25 Women to Read Before You Die
 
 

Special Offers see all

Enter to WIN a $100 Credit

Subscribe to PowellsBooks.news
for a chance to win.
Privacy Policy

Visit our stores


    Recently Viewed clear list


    Lists | September 2, 2015

    Joy Williams: IMG Eight Essential Attributes of the Short Story and One Way It Differs from the Novel



    1) There should be a clean clear surface with much disturbance below. 2) An anagogical level. 3) Sentences that can stand strikingly alone. 4) An... Continue »
    1. $21.00 Sale Hardcover add to wish list

    spacer
Qualifying orders ship free.
$6.50
Used Trade Paper
Ships in 1 to 3 days
Add to Wishlist
Qty Store Section
1 Burnside LG- LARGE PRINT319Endcap, 321EndCap,

Theory of Relativity (Large Print)

by

Theory of Relativity (Large Print) Cover

 

Synopses & Reviews

Publisher Comments:

What Makes a Family Strong "When I wrote my new novel about
adoption and child custody, I had no idea
how closely life would imitate art.

by Jaquelyn Mitchard

In old movie Westerns, and even on some hippie communes, people sometimes got married using an ancient ritual. As described by my 11-year-old son, Marty, it is "gross and disgusting." But I think it's kind of nice, and I'd have done it at my own wedding if it wouldn't have sent my mother-in-law screaming for a bottle of hydrogen peroxide.

The ritual consists of people making a tiny cut in each of their palms and then pressing their hands together — becoming, symbolically, of one blood.

Seventeen years ago, when my oldest son, Rob, adopted at birth, was a little towhead, he cut his finger on a piece of broken glass. As all mothers do, I lifted his tiny finger to my mouth, to kiss it and make it better. But as I did, it crossed my mind: Now we are of one blood; his molecules will forever be part of my molecules. I was allowing myself the symbolic expression of what I already knew, that Rob was my true son.

Perhaps because I have six children — a stepdaughter so long a part of my life she has become mine, four who were adopted and one to whom I gave birth — many of the novels I have written have examined, in part, what family really means, what destroys and strengthens it. In fact, I contend that all novels are about family, because the individual harbors from which we were launched have made us the people we are.

But only my latest book takes that topic as its heart.

A few years ago, I was writing a ghost story based on a century-old case involving the mysterious death of a schoolteacher. At thesame time, I read in my local newspaper of a custody battle in a nearby city that the press had dubbed the "blood relative" case. It had all the excruciating elements of Greek tragedy: A young couple, Susie Albrecht and Steve Mole, had died within months of each other, leaving behind their baby girl, Abigail. The godparents, one of whom was a cousin of Steve's, wanted to adopt Abigail, as did Susie's only sibling, Scott Albrecht, and his wife.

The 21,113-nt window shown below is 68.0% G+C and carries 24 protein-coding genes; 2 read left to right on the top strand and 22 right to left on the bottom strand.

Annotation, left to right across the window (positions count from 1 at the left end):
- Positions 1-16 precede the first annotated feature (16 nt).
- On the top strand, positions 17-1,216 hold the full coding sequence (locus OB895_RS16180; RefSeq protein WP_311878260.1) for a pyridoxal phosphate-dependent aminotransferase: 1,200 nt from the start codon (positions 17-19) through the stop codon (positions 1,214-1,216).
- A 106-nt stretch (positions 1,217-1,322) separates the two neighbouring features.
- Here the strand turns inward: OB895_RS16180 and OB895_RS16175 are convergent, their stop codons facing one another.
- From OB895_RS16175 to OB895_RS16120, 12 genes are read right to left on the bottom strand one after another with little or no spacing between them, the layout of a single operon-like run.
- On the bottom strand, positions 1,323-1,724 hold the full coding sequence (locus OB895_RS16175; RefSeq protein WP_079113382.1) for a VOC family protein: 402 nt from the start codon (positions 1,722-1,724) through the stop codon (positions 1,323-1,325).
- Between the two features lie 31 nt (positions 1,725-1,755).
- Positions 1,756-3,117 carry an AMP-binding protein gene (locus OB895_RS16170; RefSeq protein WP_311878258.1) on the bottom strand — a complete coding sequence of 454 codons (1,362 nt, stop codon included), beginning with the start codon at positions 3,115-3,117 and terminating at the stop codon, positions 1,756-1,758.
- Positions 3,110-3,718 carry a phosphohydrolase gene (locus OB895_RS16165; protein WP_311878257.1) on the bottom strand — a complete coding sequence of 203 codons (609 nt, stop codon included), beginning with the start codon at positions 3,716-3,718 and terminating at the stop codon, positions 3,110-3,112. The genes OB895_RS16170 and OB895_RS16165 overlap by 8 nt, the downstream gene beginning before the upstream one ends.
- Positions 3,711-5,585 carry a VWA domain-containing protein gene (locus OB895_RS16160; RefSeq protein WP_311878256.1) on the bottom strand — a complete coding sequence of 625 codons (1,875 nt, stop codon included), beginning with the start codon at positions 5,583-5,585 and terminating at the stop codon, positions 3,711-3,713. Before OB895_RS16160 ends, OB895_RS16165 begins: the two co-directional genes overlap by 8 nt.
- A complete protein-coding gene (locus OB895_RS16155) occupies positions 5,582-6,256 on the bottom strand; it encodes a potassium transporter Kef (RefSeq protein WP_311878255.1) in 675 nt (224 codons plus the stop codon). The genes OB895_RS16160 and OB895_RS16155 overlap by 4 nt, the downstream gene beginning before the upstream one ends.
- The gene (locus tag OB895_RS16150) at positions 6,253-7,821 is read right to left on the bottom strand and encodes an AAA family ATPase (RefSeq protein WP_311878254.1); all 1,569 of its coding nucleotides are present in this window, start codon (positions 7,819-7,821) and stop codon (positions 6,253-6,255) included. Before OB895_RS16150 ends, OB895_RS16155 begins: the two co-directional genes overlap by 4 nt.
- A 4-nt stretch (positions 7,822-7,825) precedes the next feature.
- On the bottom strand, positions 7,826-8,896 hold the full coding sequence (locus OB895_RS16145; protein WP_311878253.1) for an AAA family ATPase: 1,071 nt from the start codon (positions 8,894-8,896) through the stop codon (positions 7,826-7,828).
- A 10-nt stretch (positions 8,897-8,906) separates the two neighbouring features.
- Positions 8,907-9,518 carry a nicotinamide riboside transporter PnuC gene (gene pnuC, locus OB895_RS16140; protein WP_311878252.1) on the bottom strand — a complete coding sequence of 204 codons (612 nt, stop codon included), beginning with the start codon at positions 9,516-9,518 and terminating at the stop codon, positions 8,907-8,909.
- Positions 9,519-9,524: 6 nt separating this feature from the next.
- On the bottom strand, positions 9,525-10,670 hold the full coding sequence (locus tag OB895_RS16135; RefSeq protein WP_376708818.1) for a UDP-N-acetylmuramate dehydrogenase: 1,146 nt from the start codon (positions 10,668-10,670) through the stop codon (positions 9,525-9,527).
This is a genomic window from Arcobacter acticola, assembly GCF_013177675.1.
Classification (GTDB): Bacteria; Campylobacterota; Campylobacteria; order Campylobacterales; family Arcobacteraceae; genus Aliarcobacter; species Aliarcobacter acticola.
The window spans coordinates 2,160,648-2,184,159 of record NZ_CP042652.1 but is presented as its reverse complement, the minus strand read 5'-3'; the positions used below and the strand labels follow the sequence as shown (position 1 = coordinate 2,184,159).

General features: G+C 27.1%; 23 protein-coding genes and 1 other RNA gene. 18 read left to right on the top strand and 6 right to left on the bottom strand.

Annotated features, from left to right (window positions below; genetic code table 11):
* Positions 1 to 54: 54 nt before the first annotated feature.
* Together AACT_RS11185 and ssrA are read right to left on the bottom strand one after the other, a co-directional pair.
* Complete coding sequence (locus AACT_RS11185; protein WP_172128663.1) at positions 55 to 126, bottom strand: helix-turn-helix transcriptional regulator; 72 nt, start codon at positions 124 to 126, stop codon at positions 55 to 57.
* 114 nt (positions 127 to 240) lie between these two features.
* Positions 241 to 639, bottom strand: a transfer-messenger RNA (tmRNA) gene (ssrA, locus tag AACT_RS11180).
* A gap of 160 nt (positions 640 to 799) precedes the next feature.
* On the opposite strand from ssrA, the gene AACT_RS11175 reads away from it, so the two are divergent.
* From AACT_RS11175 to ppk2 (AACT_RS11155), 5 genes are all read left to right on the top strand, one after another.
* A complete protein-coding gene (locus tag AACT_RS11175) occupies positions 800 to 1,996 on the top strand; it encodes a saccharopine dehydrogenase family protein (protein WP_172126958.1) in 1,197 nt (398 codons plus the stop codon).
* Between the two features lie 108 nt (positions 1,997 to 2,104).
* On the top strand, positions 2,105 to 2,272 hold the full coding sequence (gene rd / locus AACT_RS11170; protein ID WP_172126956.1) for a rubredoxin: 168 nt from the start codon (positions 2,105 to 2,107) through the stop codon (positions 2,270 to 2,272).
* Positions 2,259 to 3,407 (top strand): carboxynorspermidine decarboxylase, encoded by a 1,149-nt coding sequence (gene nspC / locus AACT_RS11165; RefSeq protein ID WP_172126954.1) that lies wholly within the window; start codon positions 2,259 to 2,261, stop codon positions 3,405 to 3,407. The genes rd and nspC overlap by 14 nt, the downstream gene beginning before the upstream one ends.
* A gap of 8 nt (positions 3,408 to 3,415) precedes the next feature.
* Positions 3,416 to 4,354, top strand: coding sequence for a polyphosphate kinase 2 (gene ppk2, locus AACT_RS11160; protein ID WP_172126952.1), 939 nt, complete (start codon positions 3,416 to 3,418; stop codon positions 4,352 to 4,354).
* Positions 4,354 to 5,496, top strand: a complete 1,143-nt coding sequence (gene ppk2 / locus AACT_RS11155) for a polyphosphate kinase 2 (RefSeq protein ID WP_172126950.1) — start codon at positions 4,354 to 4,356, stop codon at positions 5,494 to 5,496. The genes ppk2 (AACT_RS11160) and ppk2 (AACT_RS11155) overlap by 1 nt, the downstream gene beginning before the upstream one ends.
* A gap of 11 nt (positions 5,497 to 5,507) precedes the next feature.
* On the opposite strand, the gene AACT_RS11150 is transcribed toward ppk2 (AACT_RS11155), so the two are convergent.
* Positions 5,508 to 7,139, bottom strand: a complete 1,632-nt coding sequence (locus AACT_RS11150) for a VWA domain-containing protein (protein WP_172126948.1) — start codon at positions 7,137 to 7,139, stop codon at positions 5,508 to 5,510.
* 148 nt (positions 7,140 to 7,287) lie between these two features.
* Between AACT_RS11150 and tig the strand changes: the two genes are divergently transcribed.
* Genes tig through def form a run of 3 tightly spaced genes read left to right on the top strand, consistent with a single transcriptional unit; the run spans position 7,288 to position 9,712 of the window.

Close family members are usually the courts' first choice when it comes to adopting the children of deceased relatives. Yet stunningly, the judge refused to hear the Albrechts' petition. According to the law as then written, Scott did not meet the test of a "blood relative" because he, like his sister, had been adopted as an infant.

I wrote about that case as a columnist for my newspaper syndicate, and for this magazine. I wrote about good people on opposing sides of an intractable issue, all with valid points, all acting out of love. But I couldn't, as Ernest Hemingway said, get shut of the agony of the Albrechts and the Moles simply through commentary. When I should have been writing my perfectly nice, elegant ghost story, I found myself instead chewing on pencils over the anguish of these two families.

I could not grasp how a judge, a presumably intelligent person of conscience, could make a judgment so counter to the sense and intention of adoption. To answer that question — since all stories begin with a question — I gave up writing about my lonesome ghost and began to create a fictional judge and two families faced with the same impossible choices. Each clan clung to a reasonable definition of family, but each of thosedefinitions was different. So I called the novel "A Theory of Relativity.

Not long after I began writing, my husband, Chris, and I, newly married, were surprised to learn that I was pregnant. We had never imagined such a possibility because of my age and previous inability to conceive; nonetheless, we were terribly excited, and equally crushed when, after only eight weeks, I miscarried. Around the same time, we got a call from our good friend Elizabeth, the director of the agency in Texas that had helped me adopt my daughter Francie. She knew of a newborn girl, with eyelashes that weighed almost as much as she did, whose planned placement with an adoptive family had fallen through. Elizabeth had a hunch we might be interested. We were.